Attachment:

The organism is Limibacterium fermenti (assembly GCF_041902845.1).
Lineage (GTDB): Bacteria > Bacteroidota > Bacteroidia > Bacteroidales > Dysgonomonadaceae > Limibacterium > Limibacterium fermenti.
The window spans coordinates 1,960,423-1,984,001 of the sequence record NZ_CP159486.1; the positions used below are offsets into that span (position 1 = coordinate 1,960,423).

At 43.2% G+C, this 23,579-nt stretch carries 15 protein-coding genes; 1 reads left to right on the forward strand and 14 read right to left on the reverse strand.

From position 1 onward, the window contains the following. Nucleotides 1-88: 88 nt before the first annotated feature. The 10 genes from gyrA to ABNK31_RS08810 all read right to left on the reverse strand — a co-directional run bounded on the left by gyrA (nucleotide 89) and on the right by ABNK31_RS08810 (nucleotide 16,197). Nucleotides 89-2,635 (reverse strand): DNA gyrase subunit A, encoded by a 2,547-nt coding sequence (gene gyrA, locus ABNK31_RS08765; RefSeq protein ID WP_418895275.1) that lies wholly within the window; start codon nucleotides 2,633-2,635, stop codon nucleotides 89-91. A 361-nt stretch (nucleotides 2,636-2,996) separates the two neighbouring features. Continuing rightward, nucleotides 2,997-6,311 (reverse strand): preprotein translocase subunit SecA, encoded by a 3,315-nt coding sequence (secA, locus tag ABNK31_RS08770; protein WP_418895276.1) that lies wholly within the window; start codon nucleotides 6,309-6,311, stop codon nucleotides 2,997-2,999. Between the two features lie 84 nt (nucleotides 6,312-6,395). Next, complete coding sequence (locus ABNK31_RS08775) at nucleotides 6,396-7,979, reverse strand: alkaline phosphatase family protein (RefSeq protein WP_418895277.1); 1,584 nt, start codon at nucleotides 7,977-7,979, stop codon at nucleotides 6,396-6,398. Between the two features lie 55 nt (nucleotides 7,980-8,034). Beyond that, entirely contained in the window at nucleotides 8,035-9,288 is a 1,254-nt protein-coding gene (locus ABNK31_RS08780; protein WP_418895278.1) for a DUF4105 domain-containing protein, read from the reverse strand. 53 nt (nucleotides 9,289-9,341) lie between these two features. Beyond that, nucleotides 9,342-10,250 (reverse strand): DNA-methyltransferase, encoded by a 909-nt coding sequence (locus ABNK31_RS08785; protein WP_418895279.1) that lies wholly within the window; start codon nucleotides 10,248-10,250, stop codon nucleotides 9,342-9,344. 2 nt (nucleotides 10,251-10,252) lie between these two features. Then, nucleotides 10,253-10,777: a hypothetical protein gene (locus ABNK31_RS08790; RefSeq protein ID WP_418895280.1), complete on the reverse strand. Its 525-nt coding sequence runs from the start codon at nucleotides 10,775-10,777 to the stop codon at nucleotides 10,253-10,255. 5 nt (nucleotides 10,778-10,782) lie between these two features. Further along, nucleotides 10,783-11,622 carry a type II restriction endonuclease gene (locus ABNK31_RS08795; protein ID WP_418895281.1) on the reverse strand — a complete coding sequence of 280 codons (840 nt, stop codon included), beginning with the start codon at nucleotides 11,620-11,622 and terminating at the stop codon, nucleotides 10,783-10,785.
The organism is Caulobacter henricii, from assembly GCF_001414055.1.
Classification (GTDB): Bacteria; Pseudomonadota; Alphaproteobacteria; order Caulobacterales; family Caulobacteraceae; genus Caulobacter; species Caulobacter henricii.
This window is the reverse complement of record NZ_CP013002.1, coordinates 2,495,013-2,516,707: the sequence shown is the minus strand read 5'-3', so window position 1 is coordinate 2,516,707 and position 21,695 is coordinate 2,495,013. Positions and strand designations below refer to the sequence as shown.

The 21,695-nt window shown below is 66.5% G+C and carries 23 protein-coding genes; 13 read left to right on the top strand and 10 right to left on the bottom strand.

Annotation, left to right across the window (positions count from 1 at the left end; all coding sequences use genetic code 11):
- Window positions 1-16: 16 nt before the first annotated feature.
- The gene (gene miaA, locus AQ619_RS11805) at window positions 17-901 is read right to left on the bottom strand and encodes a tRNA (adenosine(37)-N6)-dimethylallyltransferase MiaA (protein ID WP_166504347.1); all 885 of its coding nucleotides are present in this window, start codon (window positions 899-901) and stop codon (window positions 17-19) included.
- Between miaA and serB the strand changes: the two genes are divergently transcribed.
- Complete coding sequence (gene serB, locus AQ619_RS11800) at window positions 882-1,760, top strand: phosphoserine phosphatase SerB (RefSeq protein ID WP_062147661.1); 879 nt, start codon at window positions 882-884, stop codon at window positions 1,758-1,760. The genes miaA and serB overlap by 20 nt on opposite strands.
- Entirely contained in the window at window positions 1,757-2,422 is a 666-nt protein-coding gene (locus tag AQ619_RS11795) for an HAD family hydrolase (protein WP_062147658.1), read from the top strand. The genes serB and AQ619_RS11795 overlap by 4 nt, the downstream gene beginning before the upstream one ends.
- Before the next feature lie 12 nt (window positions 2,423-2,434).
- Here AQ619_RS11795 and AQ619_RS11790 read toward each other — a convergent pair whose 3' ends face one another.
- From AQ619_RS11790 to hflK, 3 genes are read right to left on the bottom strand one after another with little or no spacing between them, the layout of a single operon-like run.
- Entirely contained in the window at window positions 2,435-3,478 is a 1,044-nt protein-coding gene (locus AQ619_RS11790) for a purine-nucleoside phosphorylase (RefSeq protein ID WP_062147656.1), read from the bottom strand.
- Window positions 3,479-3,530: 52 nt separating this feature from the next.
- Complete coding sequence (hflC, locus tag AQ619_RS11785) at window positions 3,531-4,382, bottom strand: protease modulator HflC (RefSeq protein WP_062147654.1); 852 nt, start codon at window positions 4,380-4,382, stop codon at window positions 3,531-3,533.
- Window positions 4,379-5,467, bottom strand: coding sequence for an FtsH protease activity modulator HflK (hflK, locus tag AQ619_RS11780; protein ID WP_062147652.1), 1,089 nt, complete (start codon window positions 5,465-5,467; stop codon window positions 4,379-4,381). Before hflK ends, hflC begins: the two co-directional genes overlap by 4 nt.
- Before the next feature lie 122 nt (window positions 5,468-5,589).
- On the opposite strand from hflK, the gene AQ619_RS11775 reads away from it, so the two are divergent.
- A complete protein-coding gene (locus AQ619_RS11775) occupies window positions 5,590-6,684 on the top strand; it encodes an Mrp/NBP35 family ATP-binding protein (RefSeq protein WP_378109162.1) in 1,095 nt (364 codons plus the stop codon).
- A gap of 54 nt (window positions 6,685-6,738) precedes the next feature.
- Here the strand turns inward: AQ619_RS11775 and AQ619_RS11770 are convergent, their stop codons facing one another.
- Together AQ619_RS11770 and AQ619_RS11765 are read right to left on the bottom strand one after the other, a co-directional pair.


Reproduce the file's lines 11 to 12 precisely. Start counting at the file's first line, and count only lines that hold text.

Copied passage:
- Window positions 1-16: 16 nt before the first annotated feature.
- The gene (gene miaA, locus AQ619_RS11805) at window positions 17-901 is read right to left on the bottom strand and encodes a tRNA (adenosine(37)-N6)-dimethylallyltransferase MiaA (protein ID WP_166504347.1); all 885 of its coding nucleotides are present in this window, start codon (window positions 899-901) and stop codon (window positions 17-19) included.